As the sun rose over Waikiki Tuesday, NHC and National Association of REALTORS hosted their final Bring Workers Home forum of 2010.
More than 90 participants from over 14 states gathered to learn about housing affordability and employer-assisted housing. A hot topic was Hawaii’s circumstances as an expensive, global housing market with a tourism-based economy that does not provide many high-paying jobs. In fact, according to James Hardway of the Hawaii Workforce Development Council, most of the top 20 occupations in Hawaii fall below 80 percent of the area median income and qualify for housing assistance through the Hawaii Housing Finance and Development Corporation. The Center for Housing Policy’s Paycheck to Paycheck database further illustrates the severe housing cost burdens in the state.
In short, Hawaii has a severe mismatch between the jobs available on the islands and the housing stock. Land use regulations and a lack of transit and other infrastructure further hinder the development of local affordable housing options.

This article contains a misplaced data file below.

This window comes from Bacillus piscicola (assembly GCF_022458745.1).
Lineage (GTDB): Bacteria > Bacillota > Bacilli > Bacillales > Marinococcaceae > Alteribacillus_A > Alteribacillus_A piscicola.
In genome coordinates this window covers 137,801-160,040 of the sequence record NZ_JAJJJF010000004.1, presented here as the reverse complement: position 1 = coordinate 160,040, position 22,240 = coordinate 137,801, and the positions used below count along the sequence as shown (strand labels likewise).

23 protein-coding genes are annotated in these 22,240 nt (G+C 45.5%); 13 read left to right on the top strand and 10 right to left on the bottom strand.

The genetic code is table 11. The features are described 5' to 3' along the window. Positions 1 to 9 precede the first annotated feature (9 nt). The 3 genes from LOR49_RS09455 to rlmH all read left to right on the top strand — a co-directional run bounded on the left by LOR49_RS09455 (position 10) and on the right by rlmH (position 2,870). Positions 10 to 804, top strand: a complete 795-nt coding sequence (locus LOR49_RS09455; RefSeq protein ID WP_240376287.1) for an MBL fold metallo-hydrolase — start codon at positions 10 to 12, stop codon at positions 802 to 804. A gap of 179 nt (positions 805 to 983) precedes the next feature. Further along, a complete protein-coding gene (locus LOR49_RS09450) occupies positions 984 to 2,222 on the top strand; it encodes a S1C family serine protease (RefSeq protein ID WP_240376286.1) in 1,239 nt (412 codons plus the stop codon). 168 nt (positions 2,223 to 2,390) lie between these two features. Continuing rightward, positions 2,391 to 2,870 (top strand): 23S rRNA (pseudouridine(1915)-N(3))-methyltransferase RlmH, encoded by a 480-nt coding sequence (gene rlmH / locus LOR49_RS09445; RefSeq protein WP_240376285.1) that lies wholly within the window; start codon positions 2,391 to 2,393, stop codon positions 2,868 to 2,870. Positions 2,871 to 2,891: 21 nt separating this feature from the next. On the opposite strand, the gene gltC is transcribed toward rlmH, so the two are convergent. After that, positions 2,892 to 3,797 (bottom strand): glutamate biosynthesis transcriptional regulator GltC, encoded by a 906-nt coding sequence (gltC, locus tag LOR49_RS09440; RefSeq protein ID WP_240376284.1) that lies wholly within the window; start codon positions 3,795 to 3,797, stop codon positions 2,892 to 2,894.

Employer-assisted housing is a truly viable solution here, as demonstrated by several speakers from other tourist destinations. Connie Ealey from Funding Partners in Colorado and Sharon Kerrigan from South Tahoe Association of REALTORS both spoke about successfully using EAH programs to bridge the housing affordability gap in high-end resort communities.
Carol Marx, a Bank of Hawaii senior vice president, an NHC member, spoke on an afternoon panel about the financing solutions the bank offers to employers in the islands, and how productive partnerships make for winning affordability solutions. Other speakers from local advocacy organizations, developers and banks offered their own thoughts on what’s needed to bridge the gap between jobs and homes: education about what affordable housing is and means, smarter land use regulations, better jobs and increased engagement of local employers.
Visit NHC’s website for additional materials including PowerPoint presentations from the featured speakers.